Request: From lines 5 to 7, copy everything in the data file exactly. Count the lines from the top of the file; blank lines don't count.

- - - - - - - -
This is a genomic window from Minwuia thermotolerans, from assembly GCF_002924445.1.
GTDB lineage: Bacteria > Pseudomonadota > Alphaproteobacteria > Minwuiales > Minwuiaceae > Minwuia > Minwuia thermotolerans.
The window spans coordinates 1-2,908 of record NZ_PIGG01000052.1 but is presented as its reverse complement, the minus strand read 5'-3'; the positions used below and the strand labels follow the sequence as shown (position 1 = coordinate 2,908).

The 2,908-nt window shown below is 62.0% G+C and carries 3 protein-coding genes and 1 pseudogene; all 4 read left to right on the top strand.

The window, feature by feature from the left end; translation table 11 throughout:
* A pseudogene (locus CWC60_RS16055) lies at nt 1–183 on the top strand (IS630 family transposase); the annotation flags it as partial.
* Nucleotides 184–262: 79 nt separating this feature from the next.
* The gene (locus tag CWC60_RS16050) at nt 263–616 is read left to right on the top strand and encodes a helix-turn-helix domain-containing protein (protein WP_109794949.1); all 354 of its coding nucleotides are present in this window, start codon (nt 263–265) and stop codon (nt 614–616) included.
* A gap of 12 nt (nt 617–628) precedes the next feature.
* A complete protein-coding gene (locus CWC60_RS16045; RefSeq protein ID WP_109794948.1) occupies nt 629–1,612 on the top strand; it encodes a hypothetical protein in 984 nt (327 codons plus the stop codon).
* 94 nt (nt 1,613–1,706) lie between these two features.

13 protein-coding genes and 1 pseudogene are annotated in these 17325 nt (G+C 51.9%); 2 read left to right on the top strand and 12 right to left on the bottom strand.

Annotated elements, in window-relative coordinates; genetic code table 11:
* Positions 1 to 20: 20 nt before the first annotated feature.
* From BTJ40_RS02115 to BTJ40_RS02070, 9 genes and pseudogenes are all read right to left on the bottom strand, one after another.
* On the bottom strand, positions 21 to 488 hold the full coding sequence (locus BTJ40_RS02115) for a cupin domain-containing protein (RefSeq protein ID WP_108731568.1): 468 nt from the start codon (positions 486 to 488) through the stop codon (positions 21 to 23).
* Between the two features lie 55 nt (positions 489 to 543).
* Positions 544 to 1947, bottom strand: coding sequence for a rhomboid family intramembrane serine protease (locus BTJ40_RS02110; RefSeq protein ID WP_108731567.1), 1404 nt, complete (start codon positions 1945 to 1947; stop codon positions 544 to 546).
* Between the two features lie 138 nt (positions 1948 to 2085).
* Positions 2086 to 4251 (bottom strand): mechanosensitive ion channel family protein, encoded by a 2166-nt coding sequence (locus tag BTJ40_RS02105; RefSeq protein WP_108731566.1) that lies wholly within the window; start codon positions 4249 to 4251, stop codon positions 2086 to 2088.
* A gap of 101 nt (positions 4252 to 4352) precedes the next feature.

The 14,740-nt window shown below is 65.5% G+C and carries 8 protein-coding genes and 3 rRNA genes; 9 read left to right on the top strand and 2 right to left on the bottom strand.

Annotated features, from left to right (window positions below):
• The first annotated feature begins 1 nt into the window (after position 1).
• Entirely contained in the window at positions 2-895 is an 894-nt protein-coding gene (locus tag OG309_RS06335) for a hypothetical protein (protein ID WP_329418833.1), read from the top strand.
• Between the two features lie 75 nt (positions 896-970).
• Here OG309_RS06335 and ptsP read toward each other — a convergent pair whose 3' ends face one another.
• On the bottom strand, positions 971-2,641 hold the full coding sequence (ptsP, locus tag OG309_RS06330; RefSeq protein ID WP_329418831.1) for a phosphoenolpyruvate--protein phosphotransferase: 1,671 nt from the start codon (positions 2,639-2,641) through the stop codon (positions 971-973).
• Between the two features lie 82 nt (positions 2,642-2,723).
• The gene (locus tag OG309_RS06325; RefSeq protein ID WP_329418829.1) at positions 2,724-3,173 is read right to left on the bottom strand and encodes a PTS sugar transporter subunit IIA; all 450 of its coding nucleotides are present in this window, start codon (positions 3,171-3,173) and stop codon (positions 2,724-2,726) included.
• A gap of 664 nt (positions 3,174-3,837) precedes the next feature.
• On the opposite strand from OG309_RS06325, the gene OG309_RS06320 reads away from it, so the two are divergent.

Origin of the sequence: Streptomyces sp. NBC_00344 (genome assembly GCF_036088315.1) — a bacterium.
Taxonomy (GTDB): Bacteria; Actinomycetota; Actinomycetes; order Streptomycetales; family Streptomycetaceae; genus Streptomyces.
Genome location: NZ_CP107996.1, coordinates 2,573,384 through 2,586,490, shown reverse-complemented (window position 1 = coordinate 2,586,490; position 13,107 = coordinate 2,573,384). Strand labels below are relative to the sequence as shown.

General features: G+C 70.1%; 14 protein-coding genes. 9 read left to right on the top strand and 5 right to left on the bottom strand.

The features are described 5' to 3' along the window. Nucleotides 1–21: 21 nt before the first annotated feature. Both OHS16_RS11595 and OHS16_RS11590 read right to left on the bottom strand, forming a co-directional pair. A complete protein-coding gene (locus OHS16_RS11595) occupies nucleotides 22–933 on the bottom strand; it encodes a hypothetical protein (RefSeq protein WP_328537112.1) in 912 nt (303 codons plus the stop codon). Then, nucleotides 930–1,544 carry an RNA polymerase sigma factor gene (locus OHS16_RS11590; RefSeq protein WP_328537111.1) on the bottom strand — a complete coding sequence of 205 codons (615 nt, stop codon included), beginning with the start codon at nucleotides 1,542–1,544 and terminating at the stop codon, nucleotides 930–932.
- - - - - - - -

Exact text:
The window, feature by feature from the left end; translation table 11 throughout:
* A pseudogene (locus CWC60_RS16055) lies at nt 1–183 on the top strand (IS630 family transposase); the annotation flags it as partial.
* Nucleotides 184–262: 79 nt separating this feature from the next.